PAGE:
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650 Idaho inmates are housed in Texas. More could be moved out under this new proposal

650 Idaho inmates are housed in Texas. More could be moved out under this new proposal

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Idaho State Correctional Institution

Inmates at the Idaho State Correctional Institution move through the grounds on a changeover Oct. 2, 2018.

BOISE — When Josh Tewalt took the helm as state prison director one year ago, the state had about 8,650 inmates in its custody.

“I sit in front of you today with 9,450 people in custody, so there is a pretty significant growth curve that we are experiencing in our system,” Tewalt told the Idaho Legislature’s budget-setting committee on Tuesday.

The state prison system, comprising six facilities around the state, has about 7,750 inmate beds, which means the state does not have room for about 20% of its inmates.

So where are these inmates being housed?

The state has sent 651 of them to prison in Texas. The remaining 877, almost 10% of all state-sentenced inmates, are spread around the state at county jails. This practice is leading to overcrowding at some county jails and causing headaches for state prison officials and county sheriffs.

Brad Little’s proposed budget could bring relief

Relief to state prisons and county jails is on the way and could come “almost immediately” under Gov. Brad Little’s proposed budget for Idaho Department of Correction, Tewalt told the committee.

Already in the pipeline are 306 new beds which will be available this year — 146 beds in an unused building being converted to permanent housing in the prison complex south of Boise and 160 beds at a new Twin Falls community re-entry center.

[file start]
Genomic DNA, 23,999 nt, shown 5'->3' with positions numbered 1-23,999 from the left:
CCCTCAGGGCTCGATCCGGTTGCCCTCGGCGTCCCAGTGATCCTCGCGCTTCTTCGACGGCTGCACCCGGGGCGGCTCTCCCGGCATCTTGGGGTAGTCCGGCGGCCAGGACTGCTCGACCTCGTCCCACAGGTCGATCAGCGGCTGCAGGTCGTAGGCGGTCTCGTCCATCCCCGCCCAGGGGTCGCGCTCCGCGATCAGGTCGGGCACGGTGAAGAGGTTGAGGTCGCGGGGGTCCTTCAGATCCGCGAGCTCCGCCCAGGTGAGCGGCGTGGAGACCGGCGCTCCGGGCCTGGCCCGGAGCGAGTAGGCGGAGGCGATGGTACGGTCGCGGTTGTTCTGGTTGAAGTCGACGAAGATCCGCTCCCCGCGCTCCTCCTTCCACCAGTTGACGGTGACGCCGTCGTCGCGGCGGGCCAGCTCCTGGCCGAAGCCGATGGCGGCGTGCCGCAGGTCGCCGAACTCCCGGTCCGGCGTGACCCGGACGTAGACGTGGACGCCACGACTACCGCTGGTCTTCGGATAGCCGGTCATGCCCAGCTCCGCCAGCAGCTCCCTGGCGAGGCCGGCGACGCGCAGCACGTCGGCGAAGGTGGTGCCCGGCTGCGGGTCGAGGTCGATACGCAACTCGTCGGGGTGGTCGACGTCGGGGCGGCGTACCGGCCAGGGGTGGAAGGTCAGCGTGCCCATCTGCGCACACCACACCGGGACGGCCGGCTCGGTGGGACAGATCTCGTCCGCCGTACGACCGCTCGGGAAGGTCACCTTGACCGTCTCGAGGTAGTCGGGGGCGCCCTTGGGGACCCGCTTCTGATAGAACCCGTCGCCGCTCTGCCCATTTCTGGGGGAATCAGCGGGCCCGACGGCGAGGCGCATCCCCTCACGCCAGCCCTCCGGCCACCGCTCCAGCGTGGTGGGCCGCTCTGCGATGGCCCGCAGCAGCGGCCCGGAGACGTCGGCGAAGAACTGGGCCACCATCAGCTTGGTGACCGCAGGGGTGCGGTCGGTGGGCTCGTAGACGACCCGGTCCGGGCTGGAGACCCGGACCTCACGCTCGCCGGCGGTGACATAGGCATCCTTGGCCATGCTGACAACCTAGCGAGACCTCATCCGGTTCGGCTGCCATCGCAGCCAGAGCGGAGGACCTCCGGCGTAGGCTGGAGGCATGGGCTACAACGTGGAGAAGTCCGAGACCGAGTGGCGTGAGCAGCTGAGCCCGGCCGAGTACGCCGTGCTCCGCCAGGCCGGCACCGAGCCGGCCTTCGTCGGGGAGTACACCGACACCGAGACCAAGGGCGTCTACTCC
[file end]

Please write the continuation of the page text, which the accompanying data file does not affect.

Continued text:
But finding quick solutions to the “overflow of our system” is going to cost money.

Little is requesting $42.8 million to go toward county and out-of-state inmate placement. This amount is a 56% increase over the $27.4 million the Legislature appropriated last year to handle IDOC’s inmate overflow.

The bulk of that increase will go to providing immediate relief by moving more Idaho inmates out of state.

“We have our emergency valve, which is the out-of-state contract,” Tewalt said. “Later this month the board is going to take action on executing a contract for additional placement out of state.”

Details on the contract including cost and location will not be announced until the contract is finalized.

The Idaho Board of Correction, which oversees the state prison system, is taking a different approach to this new contract, he explained.

“It is important that we learn some lessons from the past because it is easy to say we are going to have minimal expectations and we want minimal costs,” Tewalt told the committee. “But it costs us more when that is what we get.”


In 2012, the state sent 130 of its inmates to Colorado to relieve crowding. It later sent another 100 to the same facility.

By March 2016, the state had brought all 230 inmates home, saying that was not the best plan for inmates, their families, IDOC or its budget.

But two years later, the state was once again sending its inmates out of state due to overcrowding.

The state now houses 651 inmates in Eagle Pass, Texas, and proposes to send another 500 out of state as soon as it can get a contract approved and signed.

“The board has insisted, and the governor as well, that we take a much more thoughtful approach to how we address this out-of-state placement and the contract we hope to execute,” Tewalt said.

The first priority is to ensure the new contract provides “robust medical services,” he said.

The second priority is to ensure no negative outcomes.